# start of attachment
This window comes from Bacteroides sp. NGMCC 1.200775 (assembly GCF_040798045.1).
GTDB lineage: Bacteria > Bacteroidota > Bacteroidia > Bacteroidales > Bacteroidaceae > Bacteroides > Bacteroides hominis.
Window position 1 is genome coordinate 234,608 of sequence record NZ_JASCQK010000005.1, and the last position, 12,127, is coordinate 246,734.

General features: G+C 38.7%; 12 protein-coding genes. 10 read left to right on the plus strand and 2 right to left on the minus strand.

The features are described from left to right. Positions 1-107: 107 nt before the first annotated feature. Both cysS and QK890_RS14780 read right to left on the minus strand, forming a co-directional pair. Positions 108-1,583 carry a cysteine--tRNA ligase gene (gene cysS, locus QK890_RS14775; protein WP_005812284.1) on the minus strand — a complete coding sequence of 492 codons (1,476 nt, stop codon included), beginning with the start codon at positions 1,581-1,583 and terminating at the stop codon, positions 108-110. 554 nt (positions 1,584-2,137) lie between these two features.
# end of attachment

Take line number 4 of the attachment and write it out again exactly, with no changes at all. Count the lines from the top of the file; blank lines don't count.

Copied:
General features: G+C 38.7%; 12 protein-coding genes. 10 read left to right on the plus strand and 2 right to left on the minus strand.